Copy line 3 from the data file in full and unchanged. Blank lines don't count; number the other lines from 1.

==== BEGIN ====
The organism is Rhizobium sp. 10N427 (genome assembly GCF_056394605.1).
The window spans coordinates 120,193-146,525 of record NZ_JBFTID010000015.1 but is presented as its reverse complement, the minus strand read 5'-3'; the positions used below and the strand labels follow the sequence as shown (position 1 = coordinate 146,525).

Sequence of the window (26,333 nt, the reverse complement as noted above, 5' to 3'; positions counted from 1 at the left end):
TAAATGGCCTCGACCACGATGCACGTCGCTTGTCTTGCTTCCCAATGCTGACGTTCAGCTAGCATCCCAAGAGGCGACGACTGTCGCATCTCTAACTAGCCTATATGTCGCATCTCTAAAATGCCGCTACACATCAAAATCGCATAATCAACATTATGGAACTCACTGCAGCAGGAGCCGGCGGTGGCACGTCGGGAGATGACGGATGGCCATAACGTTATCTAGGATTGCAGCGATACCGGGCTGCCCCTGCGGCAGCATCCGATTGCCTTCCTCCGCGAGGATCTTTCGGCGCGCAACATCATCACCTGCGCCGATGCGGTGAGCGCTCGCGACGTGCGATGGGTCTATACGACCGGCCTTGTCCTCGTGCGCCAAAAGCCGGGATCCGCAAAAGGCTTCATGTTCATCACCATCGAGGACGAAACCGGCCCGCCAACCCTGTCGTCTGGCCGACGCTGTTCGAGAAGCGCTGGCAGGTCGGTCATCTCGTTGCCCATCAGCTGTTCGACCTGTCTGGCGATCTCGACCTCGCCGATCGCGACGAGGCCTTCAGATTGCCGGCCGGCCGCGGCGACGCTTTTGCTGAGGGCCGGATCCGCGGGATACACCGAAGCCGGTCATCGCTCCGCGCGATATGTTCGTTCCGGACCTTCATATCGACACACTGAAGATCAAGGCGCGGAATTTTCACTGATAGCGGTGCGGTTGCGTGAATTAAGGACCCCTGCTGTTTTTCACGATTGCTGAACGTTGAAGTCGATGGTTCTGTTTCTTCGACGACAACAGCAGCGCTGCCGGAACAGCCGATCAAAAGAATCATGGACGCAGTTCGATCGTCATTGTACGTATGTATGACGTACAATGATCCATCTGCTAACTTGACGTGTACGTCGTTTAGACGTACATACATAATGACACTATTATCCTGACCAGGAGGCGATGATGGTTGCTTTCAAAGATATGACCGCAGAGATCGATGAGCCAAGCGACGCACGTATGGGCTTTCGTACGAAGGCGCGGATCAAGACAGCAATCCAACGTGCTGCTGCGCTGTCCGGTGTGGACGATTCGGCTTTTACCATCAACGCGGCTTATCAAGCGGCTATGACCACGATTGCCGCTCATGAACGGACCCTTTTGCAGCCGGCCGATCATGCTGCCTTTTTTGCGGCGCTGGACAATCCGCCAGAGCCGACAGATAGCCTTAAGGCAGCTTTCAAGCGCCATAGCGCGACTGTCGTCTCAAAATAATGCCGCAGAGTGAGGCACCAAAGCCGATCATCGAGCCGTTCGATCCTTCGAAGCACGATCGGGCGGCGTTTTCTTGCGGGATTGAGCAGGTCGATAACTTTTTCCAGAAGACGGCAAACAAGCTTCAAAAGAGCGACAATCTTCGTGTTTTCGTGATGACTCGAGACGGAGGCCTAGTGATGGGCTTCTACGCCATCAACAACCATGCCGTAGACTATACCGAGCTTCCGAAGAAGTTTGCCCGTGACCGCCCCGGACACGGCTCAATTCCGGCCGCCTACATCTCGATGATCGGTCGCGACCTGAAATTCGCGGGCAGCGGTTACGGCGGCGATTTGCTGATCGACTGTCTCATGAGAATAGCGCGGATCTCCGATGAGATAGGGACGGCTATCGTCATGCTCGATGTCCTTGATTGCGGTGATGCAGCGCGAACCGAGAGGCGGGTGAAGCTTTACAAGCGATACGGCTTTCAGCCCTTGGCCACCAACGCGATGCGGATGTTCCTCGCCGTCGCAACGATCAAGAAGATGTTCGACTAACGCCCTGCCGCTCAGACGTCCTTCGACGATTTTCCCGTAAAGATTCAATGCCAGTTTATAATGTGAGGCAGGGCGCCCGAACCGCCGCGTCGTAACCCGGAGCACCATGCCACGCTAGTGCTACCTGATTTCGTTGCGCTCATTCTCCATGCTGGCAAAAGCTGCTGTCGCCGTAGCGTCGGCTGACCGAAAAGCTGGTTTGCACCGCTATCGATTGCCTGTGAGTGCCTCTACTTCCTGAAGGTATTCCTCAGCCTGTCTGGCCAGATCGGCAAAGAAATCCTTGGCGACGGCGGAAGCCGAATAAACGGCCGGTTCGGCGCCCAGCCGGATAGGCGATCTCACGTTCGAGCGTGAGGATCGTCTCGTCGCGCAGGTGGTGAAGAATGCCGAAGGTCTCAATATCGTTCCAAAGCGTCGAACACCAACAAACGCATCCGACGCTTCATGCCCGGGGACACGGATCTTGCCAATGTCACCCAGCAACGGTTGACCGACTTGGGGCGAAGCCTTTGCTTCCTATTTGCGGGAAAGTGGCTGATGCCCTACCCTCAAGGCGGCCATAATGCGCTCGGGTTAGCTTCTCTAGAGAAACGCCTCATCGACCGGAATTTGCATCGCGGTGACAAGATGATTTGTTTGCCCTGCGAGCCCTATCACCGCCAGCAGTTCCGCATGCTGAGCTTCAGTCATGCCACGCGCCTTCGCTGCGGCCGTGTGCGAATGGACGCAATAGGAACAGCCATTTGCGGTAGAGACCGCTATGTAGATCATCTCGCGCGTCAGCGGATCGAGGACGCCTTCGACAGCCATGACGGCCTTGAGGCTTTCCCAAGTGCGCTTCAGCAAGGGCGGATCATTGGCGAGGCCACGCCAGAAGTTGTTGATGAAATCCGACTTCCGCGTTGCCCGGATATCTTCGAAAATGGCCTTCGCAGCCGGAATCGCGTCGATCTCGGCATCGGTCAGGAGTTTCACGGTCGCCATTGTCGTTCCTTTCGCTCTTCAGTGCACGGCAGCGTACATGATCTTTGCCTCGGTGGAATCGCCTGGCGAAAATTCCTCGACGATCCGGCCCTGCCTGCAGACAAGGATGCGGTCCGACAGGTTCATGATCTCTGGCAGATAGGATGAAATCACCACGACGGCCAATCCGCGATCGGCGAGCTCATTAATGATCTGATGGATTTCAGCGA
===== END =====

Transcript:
Sequence of the window (26,333 nt, the reverse complement as noted above, 5' to 3'; positions counted from 1 at the left end):